Better known as the inventor of the electric telegraph, Samuel F. B. Morse was also a professor of painting and sculpture at New York University, which was founded in 1832. His appointment that year to the first such professorship in the United States represents a milestone in his mission to promote the fine arts as truly American.
Morse’s reputation alternated between recognition and neglect throughout his artistic career. His training in England from 1811 to 1815 sparked his ambition to create a more nurturing environment for the fine arts in his native country. But the material realities of the American art scene, which lacked institutional support and private patronage, forced Morse to adapt his grandiose plans, and he soon resorted to portraiture as the only marketable genre. After working as an itinerant portraitist in New Hampshire and Vermont, he resided for a while in Charleston, South Carolina, and finally settled in New York City. His clients included not only local dignitaries but also eminent national figures such as President James Monroe.
For Morse, however, portrait painting exemplified America’s materialism. Like Sir Joshua Reynolds, he considered history painting to be the most elevated genre of art. Following in the footsteps of his compatriots Benjamin West and John Trumbull, Morse modernized history painting for an American audience. His House of Representatives (1822-23; Corcoran Gallery of Art, Washington, D.C.), with its attention to contemporary costume and lack of a single dramatic moment, illustrates this approach. Set in the newly- renovated Hall of Congress, it includes individual portraits of dozens of congressmen, Supreme Court justices, journalists, and janitors, all participating in the orderly process of democratic government. Here, Morse was able to domesticate the grand ideal by fusing it with a more casual tone.
The Gallery of the Louvre (1832-33; Terra Museum of American Art, Chicago), begun the year Morse assumed his teaching post at New York University, best captures his educational agenda. It features an art teacher surrounded by students in the Louvre museum in Paris. In this self-contained ideal world, where students interact with works of art from various old-master traditions, Morse conceived the past in animated relation to the present.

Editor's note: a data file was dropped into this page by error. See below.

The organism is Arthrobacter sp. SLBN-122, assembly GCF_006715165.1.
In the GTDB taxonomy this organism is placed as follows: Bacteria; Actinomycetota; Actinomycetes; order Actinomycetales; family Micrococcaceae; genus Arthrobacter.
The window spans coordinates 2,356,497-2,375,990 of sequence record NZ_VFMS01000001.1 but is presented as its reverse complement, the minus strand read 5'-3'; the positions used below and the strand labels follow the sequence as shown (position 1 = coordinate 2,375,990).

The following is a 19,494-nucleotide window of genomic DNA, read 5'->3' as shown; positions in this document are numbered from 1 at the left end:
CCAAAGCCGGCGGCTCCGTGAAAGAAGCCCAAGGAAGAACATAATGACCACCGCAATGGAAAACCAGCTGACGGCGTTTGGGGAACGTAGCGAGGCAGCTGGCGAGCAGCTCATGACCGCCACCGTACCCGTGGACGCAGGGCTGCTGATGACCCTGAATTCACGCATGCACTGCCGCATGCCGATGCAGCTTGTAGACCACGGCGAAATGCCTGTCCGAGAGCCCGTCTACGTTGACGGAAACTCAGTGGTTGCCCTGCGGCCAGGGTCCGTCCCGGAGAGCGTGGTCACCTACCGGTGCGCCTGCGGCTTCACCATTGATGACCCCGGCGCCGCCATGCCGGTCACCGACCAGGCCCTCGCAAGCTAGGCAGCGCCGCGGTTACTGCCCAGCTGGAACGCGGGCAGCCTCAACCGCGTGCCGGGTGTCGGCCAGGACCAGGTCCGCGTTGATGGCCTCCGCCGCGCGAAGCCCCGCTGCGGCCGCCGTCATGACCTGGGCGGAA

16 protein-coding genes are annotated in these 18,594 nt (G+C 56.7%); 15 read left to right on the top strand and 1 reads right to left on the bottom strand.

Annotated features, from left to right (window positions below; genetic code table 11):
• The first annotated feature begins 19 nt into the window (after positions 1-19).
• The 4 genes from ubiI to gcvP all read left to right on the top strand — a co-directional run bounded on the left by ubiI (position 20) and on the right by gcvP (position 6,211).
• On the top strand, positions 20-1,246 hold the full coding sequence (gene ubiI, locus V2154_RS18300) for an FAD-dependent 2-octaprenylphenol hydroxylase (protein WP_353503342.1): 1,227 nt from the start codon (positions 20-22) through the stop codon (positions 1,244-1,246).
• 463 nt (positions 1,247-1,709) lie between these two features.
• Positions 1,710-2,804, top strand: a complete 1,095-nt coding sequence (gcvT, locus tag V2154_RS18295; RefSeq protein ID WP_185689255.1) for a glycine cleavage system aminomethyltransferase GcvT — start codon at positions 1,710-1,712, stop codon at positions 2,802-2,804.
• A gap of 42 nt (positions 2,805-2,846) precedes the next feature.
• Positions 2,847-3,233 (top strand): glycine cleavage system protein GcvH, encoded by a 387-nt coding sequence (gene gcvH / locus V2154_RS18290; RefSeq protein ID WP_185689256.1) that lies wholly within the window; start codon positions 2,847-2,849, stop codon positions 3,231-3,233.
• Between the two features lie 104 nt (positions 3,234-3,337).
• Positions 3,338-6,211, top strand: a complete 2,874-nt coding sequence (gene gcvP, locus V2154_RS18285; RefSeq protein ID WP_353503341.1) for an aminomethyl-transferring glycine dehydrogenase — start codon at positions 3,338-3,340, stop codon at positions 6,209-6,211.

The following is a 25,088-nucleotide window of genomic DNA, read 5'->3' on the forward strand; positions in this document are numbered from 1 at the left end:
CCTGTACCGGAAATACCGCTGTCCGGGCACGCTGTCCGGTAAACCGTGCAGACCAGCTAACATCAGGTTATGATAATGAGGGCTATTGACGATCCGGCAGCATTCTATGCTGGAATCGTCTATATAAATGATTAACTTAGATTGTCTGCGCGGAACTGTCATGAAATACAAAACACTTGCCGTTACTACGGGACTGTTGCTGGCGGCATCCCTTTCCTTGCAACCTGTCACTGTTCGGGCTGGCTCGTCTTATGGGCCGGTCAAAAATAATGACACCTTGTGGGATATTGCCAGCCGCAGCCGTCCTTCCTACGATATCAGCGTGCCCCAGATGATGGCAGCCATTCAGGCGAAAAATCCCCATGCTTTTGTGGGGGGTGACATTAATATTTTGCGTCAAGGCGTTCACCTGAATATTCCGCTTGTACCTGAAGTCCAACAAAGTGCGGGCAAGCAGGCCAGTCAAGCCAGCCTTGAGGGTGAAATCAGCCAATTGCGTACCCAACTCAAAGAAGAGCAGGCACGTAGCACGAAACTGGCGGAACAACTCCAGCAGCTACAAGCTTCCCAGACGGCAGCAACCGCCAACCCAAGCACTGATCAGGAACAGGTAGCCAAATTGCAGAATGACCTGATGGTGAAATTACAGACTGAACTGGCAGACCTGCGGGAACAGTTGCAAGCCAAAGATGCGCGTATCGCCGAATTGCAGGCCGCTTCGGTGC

In 1835 he moved into New York Univeristy’s new University Building, constructed in the then-fashionable neo-Gothic style at Washington Square East-on the site of the current Silver Center, the home of the Grey Art Gallery. He took the northwest tower as his studio, as well as six other rooms for himself and his students, who received both theoretical and practical instruction. As an unpaid faculty member, Morse collected fees for instruction directly from his students and was responsible for their welfare. But, greatly disappointed by his failure to secure a commission to paint a mural in the Capitol Rotunda in Washington, D.C., Morse soon drew back from the arts and turned his attention to the telegraph and to his groundbreaking research in photography, conducted in collaboration with New York University Professor of Chemistry John Draper. Although he no longer taught after 1841, Morse continued to be listed as Professor of the Literature of the Arts of Design until just before his death in 1872.
Morse never realized his dream of developing a truly American public art, one that educated the populace to new heights of artistic awareness while fostering enthusiasm for a distinctly American heritage. Yet the founding of the National Academy of Design, over which he presided from 1826 to 1842, and his presentation there, first in 1826, then in 1828-29 and 1831-32, of the first educational art lectures in America (published as Lectures on the Affinity of Painting with the Other Fine Arts) were significant steps in the encouragment of the arts in America. And his paintings remain as records of his progressive contribution to the American art scene. His idealistic vision of the role of art education in developing America as a preeminent cultural force is best embodied in the Allegorical Landscape of New York University (1835-36; New-York Historical Society, New York). Here Morse transposes New York University’s University Building from Washington Square to a timeless classical landscape inspired by the work of the seventeenth-century French master Claude Lorrain. Such a struggle to fuse old and new characterizes all of Morse’s involvements in American cultural life.
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